Coach bag. Zack Hiller law blog

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Sometimes, enforcing a trademark claim can be a bad idea for your brand. While it is important to protect your company from trademark infringement in the market, companies can get a little overzealous with their trademark claims. At times, the court of public opinion can have a greater impact on your bottom line than any infringement claim. Let’s look at some of these trademark infringement cases to see which ones are winners and which ones damaged their respective brands.

Trademark Infringement; The Good, The Bad and the Ugly:

The Good: A well crafted luxury brand name can be a valuable commodity indeed. In the luxury handbag market, a brand like Louis Vuitton and Coach can fetch hundreds if not thousands of dollars for a single purse. These high price tags have made the brands rich targets for counterfeiters looking to make an easy dollar.  Counterfeit bags can be sold for a fraction of the cost and in some cases look identical to the real thing. The rise in these fake goods can dilute the brand, especially if the items bearing the stolen trademark are sub-par to the real goods. Additionally, the luxury retailers never see a dime from the counterfeit items, as their trademarks are being marketed illegally.

In 2010, these luxury brands began to fight back in earnest against the trademark infringement; striking at an unlikely target. They filed suit against a flea market whom, they argued, did not police its vendors who were flagrantly infringing on their brand. In 2013, they won and the flea market has been hit with millions in damages. This large judgement may act as a deterrent for future violators who choose to ignore the legitimacy of the luxury brands claims.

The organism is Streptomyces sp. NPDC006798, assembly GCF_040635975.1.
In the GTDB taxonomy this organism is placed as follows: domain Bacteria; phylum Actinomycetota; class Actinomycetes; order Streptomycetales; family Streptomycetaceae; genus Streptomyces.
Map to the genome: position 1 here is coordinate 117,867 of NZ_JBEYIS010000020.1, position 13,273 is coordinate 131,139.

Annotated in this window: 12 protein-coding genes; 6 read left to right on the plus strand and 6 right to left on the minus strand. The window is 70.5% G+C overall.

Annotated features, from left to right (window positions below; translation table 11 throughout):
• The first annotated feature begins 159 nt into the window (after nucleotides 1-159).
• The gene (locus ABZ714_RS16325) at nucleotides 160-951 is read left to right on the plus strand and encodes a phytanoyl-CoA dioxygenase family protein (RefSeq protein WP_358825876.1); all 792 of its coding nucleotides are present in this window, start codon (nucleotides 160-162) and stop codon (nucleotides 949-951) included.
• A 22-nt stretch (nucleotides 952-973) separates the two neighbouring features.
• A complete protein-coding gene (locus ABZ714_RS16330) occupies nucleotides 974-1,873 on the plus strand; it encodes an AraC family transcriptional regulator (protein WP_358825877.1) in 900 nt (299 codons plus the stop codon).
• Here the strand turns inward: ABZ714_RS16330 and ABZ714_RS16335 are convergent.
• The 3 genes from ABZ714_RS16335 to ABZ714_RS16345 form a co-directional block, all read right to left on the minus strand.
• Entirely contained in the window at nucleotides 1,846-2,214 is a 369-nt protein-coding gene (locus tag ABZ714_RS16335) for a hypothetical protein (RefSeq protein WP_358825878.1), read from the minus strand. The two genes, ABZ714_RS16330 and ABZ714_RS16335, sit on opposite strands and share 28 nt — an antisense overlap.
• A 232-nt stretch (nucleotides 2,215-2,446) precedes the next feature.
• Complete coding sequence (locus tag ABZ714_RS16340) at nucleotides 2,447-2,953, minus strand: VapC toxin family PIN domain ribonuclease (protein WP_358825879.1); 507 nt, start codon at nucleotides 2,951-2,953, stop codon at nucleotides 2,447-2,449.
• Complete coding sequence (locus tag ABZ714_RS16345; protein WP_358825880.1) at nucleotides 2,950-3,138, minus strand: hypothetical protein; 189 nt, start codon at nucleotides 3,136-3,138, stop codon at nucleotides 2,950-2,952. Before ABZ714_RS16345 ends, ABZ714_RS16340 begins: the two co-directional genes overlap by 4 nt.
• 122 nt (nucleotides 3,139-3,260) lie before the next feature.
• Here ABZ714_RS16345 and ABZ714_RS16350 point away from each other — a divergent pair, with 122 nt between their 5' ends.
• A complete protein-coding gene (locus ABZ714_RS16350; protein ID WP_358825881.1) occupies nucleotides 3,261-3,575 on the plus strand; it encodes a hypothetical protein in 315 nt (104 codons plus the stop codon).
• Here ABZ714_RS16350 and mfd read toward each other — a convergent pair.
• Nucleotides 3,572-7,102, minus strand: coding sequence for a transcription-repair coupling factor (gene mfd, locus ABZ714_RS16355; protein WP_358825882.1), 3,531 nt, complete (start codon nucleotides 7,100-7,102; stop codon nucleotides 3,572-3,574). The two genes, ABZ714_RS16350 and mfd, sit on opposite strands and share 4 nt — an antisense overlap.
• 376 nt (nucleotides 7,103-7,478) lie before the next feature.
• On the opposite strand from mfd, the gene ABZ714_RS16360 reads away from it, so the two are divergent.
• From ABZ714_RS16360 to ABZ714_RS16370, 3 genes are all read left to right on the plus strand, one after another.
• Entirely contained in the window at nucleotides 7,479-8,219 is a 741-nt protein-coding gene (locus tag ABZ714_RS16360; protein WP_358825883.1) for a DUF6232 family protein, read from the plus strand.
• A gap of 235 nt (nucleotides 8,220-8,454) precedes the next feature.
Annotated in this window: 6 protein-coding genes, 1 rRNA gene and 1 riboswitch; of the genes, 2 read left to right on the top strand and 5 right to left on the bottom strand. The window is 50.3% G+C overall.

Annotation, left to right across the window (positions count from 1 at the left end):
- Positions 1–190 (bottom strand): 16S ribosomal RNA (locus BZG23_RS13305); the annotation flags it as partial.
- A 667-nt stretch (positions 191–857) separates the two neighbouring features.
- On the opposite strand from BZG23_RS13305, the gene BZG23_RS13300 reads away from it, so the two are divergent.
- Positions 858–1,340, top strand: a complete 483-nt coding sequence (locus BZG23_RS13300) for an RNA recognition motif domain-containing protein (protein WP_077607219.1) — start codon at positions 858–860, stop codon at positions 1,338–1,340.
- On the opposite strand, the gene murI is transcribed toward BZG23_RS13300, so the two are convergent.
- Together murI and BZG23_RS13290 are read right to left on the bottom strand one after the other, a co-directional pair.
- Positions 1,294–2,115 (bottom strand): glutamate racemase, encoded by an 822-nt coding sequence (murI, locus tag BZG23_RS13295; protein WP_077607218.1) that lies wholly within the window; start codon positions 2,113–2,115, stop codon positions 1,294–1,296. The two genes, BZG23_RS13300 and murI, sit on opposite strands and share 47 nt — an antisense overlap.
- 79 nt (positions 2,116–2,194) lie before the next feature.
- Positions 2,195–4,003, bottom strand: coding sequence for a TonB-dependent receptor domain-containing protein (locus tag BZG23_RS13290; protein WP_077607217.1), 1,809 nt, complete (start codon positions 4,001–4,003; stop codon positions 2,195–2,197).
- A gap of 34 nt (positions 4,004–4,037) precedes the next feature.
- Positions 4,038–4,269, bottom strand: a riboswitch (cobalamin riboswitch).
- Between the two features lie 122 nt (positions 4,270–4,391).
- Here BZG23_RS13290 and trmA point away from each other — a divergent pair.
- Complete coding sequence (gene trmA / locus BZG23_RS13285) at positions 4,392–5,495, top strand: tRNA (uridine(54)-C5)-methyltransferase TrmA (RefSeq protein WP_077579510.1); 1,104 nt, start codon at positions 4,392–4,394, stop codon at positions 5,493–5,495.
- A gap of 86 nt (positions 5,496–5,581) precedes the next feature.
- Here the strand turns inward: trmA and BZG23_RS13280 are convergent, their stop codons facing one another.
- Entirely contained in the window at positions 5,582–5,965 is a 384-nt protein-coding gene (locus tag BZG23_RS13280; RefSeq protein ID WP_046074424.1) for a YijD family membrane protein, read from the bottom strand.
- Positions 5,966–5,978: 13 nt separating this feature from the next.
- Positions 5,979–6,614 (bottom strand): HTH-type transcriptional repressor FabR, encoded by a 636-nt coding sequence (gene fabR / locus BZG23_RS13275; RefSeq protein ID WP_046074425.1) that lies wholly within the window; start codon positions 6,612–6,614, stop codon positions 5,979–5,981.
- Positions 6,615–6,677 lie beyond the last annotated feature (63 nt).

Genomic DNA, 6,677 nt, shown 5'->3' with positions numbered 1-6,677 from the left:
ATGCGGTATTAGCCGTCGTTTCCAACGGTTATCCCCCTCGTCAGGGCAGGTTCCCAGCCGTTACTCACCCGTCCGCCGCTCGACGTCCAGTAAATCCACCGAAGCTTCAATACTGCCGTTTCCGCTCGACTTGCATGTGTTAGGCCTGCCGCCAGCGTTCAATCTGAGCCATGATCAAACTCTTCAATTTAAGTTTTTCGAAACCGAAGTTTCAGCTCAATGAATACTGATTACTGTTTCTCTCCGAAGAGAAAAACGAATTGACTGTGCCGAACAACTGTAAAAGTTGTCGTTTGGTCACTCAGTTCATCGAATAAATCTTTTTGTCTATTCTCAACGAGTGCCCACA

The Bad: Of course, not every case has such a happy ending. As stated before, some trademark infringement cases can hurt the brand in the long run. Take the case of a local craft brewery, Lagunitas, which sued its larger competitor, Sierra Nevada, over a new IPA offering. Lagunitas argued that the label and style of the logo used by Sierra Nevada was too similar to their existing IPA, and could cause confusion in the marketplace, leading consumers to believe the two were collaborating.

They further argued that they were the originators of the term IPA, an acronym for India Pale Ale, which has become an industry standard for a style of beer. It’s possible the case could have had merit, if Lagunitas could prove that the logo was markedly similar. What they didn’t count on was the backlash from the public at large. They were lambasted for the lawsuit; many fans taking to social media to beat up on the brand. This was hardly the type of publicity that the company was looking for and they withdrew the suit and made a public mea culpa for filing in the first place.

The Ugly: Some trademark attempts are so egregious as to become laughable, and unless you are a joke writer that is hardly the direction most brands want to go. In the case of the New England Patriots, they became the punchline for many. In the frenzy of the Patriots 2007 season, the team attempted to trademark the phrase 19-0 to celebrate their perfect season with tons of trademarked merchandise. The only problem, the New York Giants defeated the Patriots in that year’s big game; making the Patriots season end with a 18-1 record.  This led the New York Post to seek the trademark for the term, 18-1 to ridicule the team’s arrogance.

Before filing suit for trademark infringement or before filing for trademark protection it is important to ask yourself why you are filing. Is it to prevent confusion for consumers in the marketplace? Is it to protect a brand that is at risk of becoming less valuable due to copy-cat brands? If the answer is yes, contact a trademark attorney today.

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